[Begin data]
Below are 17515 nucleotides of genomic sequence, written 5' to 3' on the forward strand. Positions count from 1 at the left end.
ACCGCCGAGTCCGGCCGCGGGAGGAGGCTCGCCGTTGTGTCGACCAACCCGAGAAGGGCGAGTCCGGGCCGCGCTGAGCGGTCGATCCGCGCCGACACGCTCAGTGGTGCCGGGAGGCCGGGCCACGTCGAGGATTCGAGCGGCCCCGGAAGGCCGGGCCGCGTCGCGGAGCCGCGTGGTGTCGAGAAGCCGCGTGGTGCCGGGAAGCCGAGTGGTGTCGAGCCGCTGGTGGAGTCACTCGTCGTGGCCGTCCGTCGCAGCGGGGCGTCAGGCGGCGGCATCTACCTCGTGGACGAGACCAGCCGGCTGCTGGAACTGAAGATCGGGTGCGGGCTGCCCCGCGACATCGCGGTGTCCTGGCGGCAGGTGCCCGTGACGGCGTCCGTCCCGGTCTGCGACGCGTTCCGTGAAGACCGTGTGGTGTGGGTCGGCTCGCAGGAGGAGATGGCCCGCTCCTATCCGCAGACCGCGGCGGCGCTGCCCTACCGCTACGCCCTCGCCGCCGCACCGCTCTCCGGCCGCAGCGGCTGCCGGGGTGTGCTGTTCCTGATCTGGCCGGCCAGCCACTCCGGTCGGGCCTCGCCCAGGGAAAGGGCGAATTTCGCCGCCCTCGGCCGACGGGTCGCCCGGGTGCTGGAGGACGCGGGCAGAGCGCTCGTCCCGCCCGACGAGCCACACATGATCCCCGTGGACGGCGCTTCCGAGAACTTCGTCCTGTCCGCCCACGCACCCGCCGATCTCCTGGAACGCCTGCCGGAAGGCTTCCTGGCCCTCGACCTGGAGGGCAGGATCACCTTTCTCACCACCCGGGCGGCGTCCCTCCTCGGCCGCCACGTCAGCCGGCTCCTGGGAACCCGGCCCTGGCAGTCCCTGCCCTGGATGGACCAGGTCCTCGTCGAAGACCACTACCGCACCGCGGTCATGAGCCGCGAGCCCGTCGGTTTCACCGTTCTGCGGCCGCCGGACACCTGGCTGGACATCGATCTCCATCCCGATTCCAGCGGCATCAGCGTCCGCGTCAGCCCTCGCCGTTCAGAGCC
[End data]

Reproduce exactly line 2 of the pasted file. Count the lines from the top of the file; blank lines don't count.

ACCGCCGAGTCCGGCCGCGGGAGGAGGCTCGCCGTTGTGTCGACCAACCCGAGAAGGGCGAGTCCGGGCCGCGCTGAGCGGTCGATCCGCGCCGACACGCTCAGTGGTGCCGGGAGGCCGGGCCACGTCGAGGATTCGAGCGGCCCCGGAAGGCCGGGCCGCGTCGCGGAGCCGCGTGGTGTCGAGAAGCCGCGTGGTGCCGGGAAGCCGAGTGGTGTCGAGCCGCTGGTGGAGTCACTCGTCGTGGCCGTCCGTCGCAGCGGGGCGTCAGGCGGCGGCATCTACCTCGTGGACGAGACCAGCCGGCTGCTGGAACTGAAGATCGGGTGCGGGCTGCCCCGCGACATCGCGGTGTCCTGGCGGCAGGTGCCCGTGACGGCGTCCGTCCCGGTCTGCGACGCGTTCCGTGAAGACCGTGTGGTGTGGGTCGGCTCGCAGGAGGAGATGGCCCGCTCCTATCCGCAGACCGCGGCGGCGCTGCCCTACCGCTACGCCCTCGCCGCCGCACCGCTCTCCGGCCGCAGCGGCTGCCGGGGTGTGCTGTTCCTGATCTGGCCGGCCAGCCACTCCGGTCGGGCCTCGCCCAGGGAAAGGGCGAATTTCGCCGCCCTCGGCCGACGGGTCGCCCGGGTGCTGGAGGACGCGGGCAGAGCGCTCGTCCCGCCCGACGAGCCACACATGATCCCCGTGGACGGCGCTTCCGAGAACTTCGTCCTGTCCGCCCACGCACCCGCCGATCTCCTGGAACGCCTGCCGGAAGGCTTCCTGGCCCTCGACCTGGAGGGCAGGATCACCTTTCTCACCACCCGGGCGGCGTCCCTCCTCGGCCGCCACGTCAGCCGGCTCCTGGGAACCCGGCCCTGGCAGTCCCTGCCCTGGATGGACCAGGTCCTCGTCGAAGACCACTACCGCACCGCGGTCATGAGCCGCGAGCCCGTCGGTTTCACCGTTCTGCGGCCGCCGGACACCTGGCTGGACATCGATCTCCATCCCGATTCCAGCGGCATCAGCGTCCGCGTCAGCCCTCGCCGTTCAGAGCC